Alternative wedding suits for men

Written by justin schamotta
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Alternative wedding suits for men
Male wedding guests are rarely required to wear a tailcoat. (Elegant tailcoat hanging image by Angel_a from

The days are long gone when a groom's attire options were restricted to the uninspiring choice of either morning or evening wear. With weddings being held in increasingly unusual places, modern grooms are consequently able to dress accordingly. That doesn't mean, however, that grooms can just wear anything. The bride will inevitably put a lot of time and effort into choosing a dress, and the groom should aim to match her stylistically and thematically. By extension, the male guests should take their stylistic cues from the groom.

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Every decade has its own style of suit. Some, such as the drastically flared jackets and trousers of the 70s, will make guests immediately obvious, and may be out of place unless the wedding is specifically themed. Males with a trim figure can try a slim-fitting 60s Modernist (mod) suit. Those carrying a few extra pounds should try suits from the 20s and 30s, which are a little more forgiving.


Military-style suits provide a smart alternative to more traditional outfits. Military dress jackets are formal but have enough detail on them to make them interesting and eye-catching. Wear relatively plain trousers to balance the look. Military dress jackets can be found in a number of vintage shops, in varying states of disrepair. Older jackets are generally more extravagant but may need work on them before they can be worn. Try to avoid buying online as the sizing can be difficult.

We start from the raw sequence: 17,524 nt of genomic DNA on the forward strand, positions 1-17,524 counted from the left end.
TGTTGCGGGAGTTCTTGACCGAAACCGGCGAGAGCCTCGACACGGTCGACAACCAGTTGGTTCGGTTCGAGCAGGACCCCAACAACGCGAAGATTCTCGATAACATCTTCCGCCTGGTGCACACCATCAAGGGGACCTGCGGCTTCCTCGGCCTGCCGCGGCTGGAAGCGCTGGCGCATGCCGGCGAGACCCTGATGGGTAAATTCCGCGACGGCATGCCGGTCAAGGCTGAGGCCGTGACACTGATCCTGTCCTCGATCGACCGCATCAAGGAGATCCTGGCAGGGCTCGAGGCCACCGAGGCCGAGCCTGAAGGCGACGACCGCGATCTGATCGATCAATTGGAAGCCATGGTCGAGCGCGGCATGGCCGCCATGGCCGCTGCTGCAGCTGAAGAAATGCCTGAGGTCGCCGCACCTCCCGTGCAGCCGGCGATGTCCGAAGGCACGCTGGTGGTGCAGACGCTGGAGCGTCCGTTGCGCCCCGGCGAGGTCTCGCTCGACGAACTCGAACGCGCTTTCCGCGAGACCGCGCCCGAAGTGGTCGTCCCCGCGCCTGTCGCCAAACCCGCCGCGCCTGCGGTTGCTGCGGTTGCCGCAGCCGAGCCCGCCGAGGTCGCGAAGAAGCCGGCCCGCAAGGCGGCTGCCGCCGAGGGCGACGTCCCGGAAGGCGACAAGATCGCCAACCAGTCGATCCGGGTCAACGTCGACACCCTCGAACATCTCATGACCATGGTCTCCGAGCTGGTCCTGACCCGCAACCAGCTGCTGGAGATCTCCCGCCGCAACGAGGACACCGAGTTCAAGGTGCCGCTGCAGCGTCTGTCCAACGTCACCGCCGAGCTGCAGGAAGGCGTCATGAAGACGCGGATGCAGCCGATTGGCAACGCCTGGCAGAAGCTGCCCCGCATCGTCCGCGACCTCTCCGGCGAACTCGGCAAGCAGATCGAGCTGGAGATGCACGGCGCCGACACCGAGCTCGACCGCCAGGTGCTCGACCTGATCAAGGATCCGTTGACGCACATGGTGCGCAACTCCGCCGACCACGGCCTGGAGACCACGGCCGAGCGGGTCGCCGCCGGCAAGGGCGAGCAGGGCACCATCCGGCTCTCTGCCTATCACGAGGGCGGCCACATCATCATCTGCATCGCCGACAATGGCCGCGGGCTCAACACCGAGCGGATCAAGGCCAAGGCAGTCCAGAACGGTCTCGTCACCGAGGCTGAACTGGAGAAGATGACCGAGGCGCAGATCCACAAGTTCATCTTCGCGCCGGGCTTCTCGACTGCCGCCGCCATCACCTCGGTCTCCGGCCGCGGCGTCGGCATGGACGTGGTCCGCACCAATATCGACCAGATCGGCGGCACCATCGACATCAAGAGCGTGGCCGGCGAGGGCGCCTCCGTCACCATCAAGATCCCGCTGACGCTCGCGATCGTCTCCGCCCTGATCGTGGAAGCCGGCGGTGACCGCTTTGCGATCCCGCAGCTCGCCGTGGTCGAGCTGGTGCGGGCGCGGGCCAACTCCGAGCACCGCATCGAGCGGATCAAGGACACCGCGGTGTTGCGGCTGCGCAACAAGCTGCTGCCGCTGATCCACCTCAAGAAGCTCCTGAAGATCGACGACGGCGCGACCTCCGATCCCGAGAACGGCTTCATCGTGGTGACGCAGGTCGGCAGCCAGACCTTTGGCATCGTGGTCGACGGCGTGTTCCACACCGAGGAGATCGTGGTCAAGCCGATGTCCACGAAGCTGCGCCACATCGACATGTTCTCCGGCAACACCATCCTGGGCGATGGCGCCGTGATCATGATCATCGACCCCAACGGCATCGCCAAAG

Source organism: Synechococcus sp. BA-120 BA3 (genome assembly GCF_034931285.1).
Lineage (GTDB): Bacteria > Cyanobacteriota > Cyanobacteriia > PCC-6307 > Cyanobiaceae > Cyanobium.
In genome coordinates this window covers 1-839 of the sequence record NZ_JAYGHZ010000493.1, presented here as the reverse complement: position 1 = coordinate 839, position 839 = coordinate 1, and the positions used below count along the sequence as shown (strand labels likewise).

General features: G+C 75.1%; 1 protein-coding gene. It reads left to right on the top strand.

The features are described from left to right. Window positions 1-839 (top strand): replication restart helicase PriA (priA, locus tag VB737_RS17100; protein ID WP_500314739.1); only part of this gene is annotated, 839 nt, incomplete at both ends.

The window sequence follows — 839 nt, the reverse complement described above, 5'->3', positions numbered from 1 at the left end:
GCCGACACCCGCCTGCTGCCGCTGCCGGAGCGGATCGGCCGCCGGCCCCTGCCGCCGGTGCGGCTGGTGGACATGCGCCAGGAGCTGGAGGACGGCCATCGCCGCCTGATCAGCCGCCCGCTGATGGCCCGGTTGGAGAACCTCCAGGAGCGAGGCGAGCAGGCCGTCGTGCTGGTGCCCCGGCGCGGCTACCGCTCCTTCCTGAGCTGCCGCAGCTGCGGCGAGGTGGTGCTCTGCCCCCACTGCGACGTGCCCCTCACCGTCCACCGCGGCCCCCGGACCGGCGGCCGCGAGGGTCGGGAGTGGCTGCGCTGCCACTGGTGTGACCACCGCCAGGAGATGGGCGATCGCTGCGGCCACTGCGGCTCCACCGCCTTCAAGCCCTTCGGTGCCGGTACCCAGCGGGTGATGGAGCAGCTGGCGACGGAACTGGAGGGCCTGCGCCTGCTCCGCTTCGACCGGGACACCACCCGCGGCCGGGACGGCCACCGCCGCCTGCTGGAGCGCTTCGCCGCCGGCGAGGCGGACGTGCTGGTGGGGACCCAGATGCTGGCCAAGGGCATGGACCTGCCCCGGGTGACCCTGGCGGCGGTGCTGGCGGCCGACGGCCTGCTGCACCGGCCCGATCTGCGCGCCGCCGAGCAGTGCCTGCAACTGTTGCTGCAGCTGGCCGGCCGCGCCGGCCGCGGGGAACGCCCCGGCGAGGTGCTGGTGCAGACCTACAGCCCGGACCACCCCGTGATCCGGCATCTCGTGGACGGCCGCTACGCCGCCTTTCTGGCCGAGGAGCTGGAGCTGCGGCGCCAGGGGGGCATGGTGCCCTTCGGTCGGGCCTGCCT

While suits are traditionally associated with formality, there's no reason that a suit needs to be stuffy. Linen suits are a light alternative and a safe bet for summer weddings in non-church settings such as the beach. Also consider a blazer finished with a boater and suit trousers for riverside or lakeside occasions. In general, male guests at a summer wedding should opt for a two-piece suit in a light color.


Traditionally restricted to highland weddings, the Scottish version of the suit has since become fashionable for grooms and their male guests with even a smattering of Celtic blood in them. According to, kilts are a surprisingly popular choice for Japanese grooms. The formal Prince Charlie jacket is cropped and designed to be worn with a waistcoat and a kilt. Most kilt-wearing grooms accessorize with a sporran -- a small, decorative leather purse that hangs at the front. Argyll jackets are a less formal option than the Prince Charlie. It main features are the upturned cuffs, square silver buttons and lapels that end at the mid-rift, then slope away outwards.

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